The discussion of the issues after Newtown seems much louder than in the wake of Aurora, but Marcia Stepanek, the author of the forthcoming book "Swarms: The Rise of the Digital Anti-Establishment," says she's not yet seeing the kind of behavior last winter that surrounded the SOPA and PIPA Internet bills in Congress -- large movements that could bring serious change. Or at least not yet.
"We're not seeing swarm activity," Stepanek told ABC News. "This is a more tempered response where people are airing calls to action around the need for something to be done. It still seems people are using Twitter and Facebook to air very strong opinions rather than organized network activity. It's viral outrage but not viral action ... yet."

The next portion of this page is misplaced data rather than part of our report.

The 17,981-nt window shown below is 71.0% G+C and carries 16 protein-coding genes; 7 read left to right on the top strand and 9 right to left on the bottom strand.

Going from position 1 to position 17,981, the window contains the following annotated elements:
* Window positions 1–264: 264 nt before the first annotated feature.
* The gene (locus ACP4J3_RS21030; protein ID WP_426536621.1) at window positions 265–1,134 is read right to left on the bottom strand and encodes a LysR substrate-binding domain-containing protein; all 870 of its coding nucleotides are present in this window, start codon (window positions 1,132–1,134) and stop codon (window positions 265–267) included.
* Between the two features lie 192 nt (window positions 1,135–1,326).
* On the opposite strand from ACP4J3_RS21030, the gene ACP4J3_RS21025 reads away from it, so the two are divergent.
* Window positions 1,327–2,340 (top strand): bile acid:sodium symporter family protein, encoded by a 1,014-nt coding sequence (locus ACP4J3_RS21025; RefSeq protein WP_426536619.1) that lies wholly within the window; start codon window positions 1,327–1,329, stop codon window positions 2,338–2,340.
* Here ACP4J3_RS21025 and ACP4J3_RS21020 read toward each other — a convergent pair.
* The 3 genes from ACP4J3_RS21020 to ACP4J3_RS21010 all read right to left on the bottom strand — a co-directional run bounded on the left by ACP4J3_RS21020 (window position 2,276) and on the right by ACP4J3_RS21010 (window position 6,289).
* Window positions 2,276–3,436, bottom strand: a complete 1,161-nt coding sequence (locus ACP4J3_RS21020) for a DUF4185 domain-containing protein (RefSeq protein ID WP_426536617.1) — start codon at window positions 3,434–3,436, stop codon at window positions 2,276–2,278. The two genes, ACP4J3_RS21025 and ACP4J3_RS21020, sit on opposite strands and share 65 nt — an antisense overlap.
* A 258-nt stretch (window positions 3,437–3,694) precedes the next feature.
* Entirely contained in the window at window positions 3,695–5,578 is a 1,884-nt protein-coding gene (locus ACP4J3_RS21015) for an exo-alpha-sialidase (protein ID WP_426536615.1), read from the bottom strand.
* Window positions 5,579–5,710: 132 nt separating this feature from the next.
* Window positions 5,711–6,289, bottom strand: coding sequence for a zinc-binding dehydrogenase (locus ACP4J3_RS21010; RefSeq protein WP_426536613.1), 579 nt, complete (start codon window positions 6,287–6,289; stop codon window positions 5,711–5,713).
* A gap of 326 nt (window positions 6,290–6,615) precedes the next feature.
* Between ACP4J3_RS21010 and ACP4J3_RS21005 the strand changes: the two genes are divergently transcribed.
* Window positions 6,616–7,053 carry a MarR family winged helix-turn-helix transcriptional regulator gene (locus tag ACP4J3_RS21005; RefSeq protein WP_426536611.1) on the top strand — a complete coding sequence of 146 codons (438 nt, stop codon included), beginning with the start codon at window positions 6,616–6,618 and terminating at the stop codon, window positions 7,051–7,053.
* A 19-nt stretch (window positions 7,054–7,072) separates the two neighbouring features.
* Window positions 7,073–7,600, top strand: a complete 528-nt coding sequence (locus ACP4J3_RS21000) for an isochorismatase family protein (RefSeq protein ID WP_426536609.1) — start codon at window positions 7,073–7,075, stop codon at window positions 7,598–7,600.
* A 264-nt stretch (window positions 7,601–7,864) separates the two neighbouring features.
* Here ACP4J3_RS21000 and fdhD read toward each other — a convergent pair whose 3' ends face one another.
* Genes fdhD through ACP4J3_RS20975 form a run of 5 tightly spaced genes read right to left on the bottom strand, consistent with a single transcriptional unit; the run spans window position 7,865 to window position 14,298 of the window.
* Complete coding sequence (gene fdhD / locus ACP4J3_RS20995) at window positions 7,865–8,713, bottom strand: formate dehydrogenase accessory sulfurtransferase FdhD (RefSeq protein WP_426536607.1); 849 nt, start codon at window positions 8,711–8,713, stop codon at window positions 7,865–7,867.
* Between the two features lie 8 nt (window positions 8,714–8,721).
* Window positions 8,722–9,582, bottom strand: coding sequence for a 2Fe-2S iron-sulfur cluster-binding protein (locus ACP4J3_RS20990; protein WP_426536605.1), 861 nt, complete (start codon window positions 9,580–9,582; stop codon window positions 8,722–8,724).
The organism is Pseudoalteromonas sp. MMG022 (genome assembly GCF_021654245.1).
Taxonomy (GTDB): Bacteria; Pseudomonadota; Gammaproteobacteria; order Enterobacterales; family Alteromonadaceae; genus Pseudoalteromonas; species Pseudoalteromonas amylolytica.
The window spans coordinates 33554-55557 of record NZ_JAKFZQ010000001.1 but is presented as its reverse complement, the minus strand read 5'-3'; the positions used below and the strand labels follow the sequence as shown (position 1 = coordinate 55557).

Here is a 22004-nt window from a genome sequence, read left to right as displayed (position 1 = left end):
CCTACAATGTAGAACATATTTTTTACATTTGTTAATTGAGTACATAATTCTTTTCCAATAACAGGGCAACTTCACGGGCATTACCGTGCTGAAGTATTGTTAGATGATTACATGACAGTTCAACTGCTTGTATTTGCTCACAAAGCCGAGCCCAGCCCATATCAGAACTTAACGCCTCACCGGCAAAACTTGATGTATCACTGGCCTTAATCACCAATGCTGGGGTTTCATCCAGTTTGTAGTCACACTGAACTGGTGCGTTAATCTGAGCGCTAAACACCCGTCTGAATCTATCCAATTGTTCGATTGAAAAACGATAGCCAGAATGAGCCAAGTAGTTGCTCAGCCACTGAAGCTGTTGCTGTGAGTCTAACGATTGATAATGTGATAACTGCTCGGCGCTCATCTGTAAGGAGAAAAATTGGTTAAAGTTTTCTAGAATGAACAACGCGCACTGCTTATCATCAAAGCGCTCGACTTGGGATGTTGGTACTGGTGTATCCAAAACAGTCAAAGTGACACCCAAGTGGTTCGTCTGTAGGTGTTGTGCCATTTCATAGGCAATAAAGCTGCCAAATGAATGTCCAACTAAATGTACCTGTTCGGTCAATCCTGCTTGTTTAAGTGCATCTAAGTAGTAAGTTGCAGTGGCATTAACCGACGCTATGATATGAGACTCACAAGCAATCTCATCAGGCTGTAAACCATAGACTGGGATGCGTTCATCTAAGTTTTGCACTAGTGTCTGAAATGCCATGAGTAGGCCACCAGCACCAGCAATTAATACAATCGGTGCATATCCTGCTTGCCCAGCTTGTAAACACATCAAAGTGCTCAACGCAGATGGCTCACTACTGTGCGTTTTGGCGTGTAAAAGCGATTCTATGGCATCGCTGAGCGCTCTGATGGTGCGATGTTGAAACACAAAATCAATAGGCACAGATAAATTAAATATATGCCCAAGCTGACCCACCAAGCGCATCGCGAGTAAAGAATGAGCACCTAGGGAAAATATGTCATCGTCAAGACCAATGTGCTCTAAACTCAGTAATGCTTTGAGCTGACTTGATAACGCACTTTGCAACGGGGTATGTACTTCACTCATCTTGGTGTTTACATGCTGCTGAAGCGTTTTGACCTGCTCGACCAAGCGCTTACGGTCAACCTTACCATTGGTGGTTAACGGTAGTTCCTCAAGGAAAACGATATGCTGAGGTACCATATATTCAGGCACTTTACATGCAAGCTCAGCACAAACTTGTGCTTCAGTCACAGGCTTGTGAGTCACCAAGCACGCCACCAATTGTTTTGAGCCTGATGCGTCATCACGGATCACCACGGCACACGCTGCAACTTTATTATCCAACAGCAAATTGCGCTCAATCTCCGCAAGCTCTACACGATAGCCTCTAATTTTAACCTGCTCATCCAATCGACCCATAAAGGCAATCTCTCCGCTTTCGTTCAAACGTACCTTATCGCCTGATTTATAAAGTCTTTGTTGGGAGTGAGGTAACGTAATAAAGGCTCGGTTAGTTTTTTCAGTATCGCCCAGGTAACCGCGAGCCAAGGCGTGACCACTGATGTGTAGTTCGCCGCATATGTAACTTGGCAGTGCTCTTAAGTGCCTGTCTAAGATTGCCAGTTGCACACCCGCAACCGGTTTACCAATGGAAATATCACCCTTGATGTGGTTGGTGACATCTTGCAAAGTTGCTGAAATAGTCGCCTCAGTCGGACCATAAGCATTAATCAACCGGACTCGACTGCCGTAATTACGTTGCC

There's no predicting what will happen next in the social media realm and whether it will push change. But as President Obama promised to "engage" on the issue, the social media masses might be the ones that make sure he keeps his word.
"I think what it [social media] has the potential to do is to hold his feet to the fire," Fine said. "When, a week from now, there isn't movement, the social networks can play an enormous part to say 'we are still here.' That's where they can keep alive issues that would have gotten quieter before."